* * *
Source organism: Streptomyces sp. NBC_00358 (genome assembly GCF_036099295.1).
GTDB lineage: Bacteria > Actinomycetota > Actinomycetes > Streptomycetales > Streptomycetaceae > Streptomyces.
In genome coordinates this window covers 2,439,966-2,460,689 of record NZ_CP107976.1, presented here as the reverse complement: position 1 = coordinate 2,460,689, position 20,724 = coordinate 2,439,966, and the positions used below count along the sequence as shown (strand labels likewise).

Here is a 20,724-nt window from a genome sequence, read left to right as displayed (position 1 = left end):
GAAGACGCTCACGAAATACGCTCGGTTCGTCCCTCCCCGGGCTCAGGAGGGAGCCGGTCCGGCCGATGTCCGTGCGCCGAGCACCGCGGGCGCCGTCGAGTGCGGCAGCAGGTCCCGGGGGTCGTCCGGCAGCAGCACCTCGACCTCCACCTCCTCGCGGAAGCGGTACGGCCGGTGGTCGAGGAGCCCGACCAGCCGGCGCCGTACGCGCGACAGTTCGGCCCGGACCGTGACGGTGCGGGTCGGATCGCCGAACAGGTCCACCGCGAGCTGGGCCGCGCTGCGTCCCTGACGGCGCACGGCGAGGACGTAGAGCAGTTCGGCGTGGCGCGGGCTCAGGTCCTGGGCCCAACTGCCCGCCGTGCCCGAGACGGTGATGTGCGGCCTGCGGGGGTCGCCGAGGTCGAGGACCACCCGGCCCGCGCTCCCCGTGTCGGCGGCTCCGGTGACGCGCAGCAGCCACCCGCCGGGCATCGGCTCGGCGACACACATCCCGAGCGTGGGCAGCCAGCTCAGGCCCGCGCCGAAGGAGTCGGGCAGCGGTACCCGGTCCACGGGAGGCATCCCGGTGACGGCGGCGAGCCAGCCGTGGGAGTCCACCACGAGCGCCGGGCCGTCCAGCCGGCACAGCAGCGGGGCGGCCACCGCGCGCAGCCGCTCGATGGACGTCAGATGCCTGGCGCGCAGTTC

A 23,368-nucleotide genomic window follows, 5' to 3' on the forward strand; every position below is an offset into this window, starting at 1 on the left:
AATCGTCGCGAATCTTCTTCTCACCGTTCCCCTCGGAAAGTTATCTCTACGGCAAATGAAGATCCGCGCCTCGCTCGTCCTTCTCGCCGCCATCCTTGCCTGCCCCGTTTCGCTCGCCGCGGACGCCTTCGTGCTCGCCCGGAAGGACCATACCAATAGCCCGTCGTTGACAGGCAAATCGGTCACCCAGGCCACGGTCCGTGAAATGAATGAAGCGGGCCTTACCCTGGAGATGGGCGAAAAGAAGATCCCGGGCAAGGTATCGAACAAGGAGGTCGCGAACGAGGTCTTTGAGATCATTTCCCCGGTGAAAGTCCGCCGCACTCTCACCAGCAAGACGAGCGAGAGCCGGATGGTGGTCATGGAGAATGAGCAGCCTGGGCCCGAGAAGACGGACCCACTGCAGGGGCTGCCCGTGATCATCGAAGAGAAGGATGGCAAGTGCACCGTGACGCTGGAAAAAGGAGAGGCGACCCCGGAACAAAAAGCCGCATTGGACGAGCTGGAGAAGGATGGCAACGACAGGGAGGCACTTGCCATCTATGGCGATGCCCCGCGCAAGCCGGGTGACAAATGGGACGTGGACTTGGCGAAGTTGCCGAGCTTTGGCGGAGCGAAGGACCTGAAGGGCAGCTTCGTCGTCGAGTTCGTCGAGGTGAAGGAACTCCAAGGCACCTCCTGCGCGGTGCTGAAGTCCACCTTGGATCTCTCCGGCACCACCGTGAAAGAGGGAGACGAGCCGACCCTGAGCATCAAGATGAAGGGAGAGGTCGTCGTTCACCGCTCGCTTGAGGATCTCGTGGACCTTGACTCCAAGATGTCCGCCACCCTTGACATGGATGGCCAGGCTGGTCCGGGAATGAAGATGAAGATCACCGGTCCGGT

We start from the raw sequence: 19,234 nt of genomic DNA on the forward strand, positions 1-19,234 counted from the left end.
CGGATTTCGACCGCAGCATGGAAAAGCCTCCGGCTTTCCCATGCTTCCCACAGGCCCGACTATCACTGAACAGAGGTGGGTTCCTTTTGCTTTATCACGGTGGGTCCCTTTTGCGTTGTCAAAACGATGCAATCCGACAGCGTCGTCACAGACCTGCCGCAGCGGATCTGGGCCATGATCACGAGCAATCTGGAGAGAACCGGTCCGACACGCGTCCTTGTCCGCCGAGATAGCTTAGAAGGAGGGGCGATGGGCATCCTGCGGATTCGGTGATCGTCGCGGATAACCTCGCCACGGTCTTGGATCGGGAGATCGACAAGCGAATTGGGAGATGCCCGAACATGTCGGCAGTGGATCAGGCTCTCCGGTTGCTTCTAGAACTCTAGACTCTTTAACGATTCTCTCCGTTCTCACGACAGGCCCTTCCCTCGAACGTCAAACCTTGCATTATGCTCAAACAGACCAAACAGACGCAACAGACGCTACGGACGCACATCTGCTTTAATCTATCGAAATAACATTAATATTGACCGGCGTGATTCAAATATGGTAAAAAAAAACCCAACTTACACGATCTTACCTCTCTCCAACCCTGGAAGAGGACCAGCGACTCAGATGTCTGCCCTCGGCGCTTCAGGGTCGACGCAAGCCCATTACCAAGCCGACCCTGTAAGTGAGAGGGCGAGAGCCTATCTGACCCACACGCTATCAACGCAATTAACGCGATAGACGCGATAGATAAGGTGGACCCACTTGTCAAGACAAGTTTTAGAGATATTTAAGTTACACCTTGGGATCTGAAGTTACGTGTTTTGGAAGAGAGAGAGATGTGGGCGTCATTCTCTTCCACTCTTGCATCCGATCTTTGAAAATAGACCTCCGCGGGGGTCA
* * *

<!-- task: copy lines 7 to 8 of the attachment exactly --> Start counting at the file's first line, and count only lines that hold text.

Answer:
AATCGTCGCGAATCTTCTTCTCACCGTTCCCCTCGGAAAGTTATCTCTACGGCAAATGAAGATCCGCGCCTCGCTCGTCCTTCTCGCCGCCATCCTTGCCTGCCCCGTTTCGCTCGCCGCGGACGCCTTCGTGCTCGCCCGGAAGGACCATACCAATAGCCCGTCGTTGACAGGCAAATCGGTCACCCAGGCCACGGTCCGTGAAATGAATGAAGCGGGCCTTACCCTGGAGATGGGCGAAAAGAAGATCCCGGGCAAGGTATCGAACAAGGAGGTCGCGAACGAGGTCTTTGAGATCATTTCCCCGGTGAAAGTCCGCCGCACTCTCACCAGCAAGACGAGCGAGAGCCGGATGGTGGTCATGGAGAATGAGCAGCCTGGGCCCGAGAAGACGGACCCACTGCAGGGGCTGCCCGTGATCATCGAAGAGAAGGATGGCAAGTGCACCGTGACGCTGGAAAAAGGAGAGGCGACCCCGGAACAAAAAGCCGCATTGGACGAGCTGGAGAAGGATGGCAACGACAGGGAGGCACTTGCCATCTATGGCGATGCCCCGCGCAAGCCGGGTGACAAATGGGACGTGGACTTGGCGAAGTTGCCGAGCTTTGGCGGAGCGAAGGACCTGAAGGGCAGCTTCGTCGTCGAGTTCGTCGAGGTGAAGGAACTCCAAGGCACCTCCTGCGCGGTGCTGAAGTCCACCTTGGATCTCTCCGGCACCACCGTGAAAGAGGGAGACGAGCCGACCCTGAGCATCAAGATGAAGGGAGAGGTCGTCGTTCACCGCTCGCTTGAGGATCTCGTGGACCTTGACTCCAAGATGTCCGCCACCCTTGACATGGATGGCCAGGCTGGTCCGGGAATGAAGATGAAGATCACCGGTCCGGT

We start from the raw sequence: 19,234 nt of genomic DNA on the forward strand, positions 1-19,234 counted from the left end.